Michael Jackson received the fatal dose of Propofol through an IV in his leg, and law enforcement believes Dr. Conrad Murray may have tried covering it up ... this according to law enforcement sources and an anesthesiologist who reviewed the case.
Dr. Murray told cops he administered only a very small amount of Propofol -- 2.5ml shortly before Jackson died. But Dr. John Dombrowski, a noted anesthesiologist and member of the board of the American Society of Anesthesiologists who reviewed the file, tells TMZ that 2.5ml couldn't put Jackson to sleep, much less kill him. Indeed, the Coroner's report notes the level of Propofol found in Jackson's body was equivalent to that found during "general anesthesia for major surgery."
A small, empty, 20ml bottle of Propofol was found in the bedroom, but there was a secret compartment in a nearby closet that could be the key to the prosecution's case. Several days after Jackson's death, law enforcement found numerous bottles of Propofol in that closet, including a large, empty, 100ml bottle with a large tear in the rubber stopper.
Dr. Dombrowski says if a spike is used to connect the bottle directly to the IV tube, the doctor must use an infusion pump to regulate the flow of Propofol -- otherwise, the patient could easily OD. There was no infusion pump found in Jackson's home.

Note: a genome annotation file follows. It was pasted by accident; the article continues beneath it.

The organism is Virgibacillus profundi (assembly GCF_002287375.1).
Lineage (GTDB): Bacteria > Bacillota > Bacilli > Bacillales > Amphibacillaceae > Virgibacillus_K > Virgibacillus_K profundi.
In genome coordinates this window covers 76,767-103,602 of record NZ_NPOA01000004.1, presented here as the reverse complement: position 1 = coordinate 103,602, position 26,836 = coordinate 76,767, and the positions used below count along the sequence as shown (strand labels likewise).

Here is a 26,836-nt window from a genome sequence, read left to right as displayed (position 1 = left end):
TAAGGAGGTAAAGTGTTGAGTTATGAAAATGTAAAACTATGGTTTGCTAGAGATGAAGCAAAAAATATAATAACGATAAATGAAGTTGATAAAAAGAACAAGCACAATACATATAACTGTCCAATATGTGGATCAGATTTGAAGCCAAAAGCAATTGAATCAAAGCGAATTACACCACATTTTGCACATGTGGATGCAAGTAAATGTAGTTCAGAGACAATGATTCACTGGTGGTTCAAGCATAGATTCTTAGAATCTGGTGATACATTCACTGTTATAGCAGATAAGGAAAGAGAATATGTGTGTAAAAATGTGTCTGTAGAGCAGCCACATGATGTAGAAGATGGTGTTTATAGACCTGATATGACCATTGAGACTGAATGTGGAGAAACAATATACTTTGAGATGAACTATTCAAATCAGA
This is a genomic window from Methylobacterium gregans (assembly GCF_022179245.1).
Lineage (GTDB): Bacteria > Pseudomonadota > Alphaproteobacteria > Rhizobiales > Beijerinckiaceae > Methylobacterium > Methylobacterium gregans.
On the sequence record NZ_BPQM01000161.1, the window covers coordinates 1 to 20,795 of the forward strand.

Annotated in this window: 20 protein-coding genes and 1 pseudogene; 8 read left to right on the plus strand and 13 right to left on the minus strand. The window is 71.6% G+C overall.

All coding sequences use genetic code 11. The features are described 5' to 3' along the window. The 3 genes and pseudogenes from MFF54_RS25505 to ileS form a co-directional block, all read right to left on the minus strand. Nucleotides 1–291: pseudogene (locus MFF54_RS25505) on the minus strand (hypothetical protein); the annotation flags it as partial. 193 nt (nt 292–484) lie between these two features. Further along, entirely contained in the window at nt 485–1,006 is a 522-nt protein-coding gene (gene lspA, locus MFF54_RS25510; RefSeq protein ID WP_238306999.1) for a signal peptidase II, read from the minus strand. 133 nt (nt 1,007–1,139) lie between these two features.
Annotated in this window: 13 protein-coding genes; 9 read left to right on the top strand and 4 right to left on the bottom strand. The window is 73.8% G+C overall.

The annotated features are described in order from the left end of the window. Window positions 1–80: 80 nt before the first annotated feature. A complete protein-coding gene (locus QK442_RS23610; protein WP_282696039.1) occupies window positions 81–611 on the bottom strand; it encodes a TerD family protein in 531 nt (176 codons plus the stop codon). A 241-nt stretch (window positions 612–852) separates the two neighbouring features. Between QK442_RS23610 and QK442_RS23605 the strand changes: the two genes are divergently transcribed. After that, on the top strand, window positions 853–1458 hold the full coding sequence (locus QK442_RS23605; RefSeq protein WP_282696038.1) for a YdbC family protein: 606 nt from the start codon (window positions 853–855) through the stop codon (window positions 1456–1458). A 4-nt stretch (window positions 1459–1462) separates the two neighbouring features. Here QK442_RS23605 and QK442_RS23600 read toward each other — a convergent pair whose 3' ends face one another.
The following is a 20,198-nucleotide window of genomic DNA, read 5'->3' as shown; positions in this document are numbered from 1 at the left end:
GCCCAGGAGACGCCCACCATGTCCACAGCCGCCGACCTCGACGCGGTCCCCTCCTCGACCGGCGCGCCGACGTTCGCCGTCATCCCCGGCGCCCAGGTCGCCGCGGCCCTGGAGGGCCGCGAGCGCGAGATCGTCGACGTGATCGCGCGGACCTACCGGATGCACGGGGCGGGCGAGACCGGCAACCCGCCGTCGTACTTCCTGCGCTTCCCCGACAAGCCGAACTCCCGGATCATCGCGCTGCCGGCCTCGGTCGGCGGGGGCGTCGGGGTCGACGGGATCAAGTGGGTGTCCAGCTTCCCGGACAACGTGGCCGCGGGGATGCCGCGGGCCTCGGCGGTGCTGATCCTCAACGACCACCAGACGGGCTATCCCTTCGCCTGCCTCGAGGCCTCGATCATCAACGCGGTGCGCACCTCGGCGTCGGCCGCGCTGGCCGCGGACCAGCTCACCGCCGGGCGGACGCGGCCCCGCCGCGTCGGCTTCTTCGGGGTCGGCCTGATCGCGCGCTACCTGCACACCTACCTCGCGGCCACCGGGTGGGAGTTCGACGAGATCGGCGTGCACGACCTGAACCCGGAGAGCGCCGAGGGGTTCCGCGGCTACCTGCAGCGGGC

Dr. Dombrowski and law enforcement sources believe Dr. Murray may have connected the 100ml bottle of Propofol to the tube, and then either tried regulating the flow by eyeballing it or just letting it flow by itself ... and Dr. Dombrowski calls either scenario "reckless." Remember, Dr. Murray himself told detectives at one point he walked out of Jackson's room to go to the bathroom.
If Dr. Murray did indeed attach the 100ml bottle to the tube and the contents emptied into Jackson's system, that would be 40 times more Propofol than Dr. Murray said he administered.
There is no explanation for the empty bottle of Propofol in the hidden compartment.